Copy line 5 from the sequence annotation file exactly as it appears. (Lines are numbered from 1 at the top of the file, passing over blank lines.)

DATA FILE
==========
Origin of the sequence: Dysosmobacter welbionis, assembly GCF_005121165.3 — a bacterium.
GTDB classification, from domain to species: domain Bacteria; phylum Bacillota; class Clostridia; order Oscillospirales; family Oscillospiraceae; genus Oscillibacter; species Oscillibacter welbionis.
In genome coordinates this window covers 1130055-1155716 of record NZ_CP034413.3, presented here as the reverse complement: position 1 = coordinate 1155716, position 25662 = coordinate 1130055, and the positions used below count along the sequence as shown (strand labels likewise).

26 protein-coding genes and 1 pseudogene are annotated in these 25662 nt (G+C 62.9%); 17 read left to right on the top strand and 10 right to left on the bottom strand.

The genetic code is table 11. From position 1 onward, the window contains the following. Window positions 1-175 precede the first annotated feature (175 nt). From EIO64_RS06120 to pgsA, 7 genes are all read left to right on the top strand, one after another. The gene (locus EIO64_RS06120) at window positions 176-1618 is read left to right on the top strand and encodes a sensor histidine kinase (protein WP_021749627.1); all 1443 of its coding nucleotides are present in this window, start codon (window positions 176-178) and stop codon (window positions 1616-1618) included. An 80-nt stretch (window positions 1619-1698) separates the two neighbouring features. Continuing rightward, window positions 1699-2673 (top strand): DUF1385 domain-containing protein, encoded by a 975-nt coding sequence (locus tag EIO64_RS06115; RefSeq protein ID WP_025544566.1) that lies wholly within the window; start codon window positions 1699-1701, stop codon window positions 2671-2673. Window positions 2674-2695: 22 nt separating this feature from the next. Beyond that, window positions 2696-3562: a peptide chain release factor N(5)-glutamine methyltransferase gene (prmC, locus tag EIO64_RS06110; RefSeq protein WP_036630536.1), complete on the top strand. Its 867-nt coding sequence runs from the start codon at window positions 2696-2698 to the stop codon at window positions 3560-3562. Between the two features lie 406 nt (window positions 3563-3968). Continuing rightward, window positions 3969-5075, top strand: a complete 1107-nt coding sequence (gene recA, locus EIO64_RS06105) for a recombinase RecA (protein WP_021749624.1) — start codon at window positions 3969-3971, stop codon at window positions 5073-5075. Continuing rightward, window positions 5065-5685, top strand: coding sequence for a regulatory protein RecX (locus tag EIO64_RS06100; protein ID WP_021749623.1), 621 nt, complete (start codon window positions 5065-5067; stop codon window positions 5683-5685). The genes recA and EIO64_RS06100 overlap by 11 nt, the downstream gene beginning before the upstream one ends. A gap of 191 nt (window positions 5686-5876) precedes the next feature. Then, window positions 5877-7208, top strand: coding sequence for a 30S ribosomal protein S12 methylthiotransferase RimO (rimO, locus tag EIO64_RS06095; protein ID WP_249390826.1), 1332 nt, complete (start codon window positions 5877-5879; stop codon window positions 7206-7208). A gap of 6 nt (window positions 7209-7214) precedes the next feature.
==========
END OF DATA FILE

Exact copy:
The genetic code is table 11. From position 1 onward, the window contains the following. Window positions 1-175 precede the first annotated feature (175 nt). From EIO64_RS06120 to pgsA, 7 genes are all read left to right on the top strand, one after another. The gene (locus EIO64_RS06120) at window positions 176-1618 is read left to right on the top strand and encodes a sensor histidine kinase (protein WP_021749627.1); all 1443 of its coding nucleotides are present in this window, start codon (window positions 176-178) and stop codon (window positions 1616-1618) included. An 80-nt stretch (window positions 1619-1698) separates the two neighbouring features. Continuing rightward, window positions 1699-2673 (top strand): DUF1385 domain-containing protein, encoded by a 975-nt coding sequence (locus tag EIO64_RS06115; RefSeq protein ID WP_025544566.1) that lies wholly within the window; start codon window positions 1699-1701, stop codon window positions 2671-2673. Window positions 2674-2695: 22 nt separating this feature from the next. Beyond that, window positions 2696-3562: a peptide chain release factor N(5)-glutamine methyltransferase gene (prmC, locus tag EIO64_RS06110; RefSeq protein WP_036630536.1), complete on the top strand. Its 867-nt coding sequence runs from the start codon at window positions 2696-2698 to the stop codon at window positions 3560-3562. Between the two features lie 406 nt (window positions 3563-3968). Continuing rightward, window positions 3969-5075, top strand: a complete 1107-nt coding sequence (gene recA, locus EIO64_RS06105) for a recombinase RecA (protein WP_021749624.1) — start codon at window positions 3969-3971, stop codon at window positions 5073-5075. Continuing rightward, window positions 5065-5685, top strand: coding sequence for a regulatory protein RecX (locus tag EIO64_RS06100; protein ID WP_021749623.1), 621 nt, complete (start codon window positions 5065-5067; stop codon window positions 5683-5685). The genes recA and EIO64_RS06100 overlap by 11 nt, the downstream gene beginning before the upstream one ends. A gap of 191 nt (window positions 5686-5876) precedes the next feature. Then, window positions 5877-7208, top strand: coding sequence for a 30S ribosomal protein S12 methylthiotransferase RimO (rimO, locus tag EIO64_RS06095; protein ID WP_249390826.1), 1332 nt, complete (start codon window positions 5877-5879; stop codon window positions 7206-7208). A gap of 6 nt (window positions 7209-7214) precedes the next feature.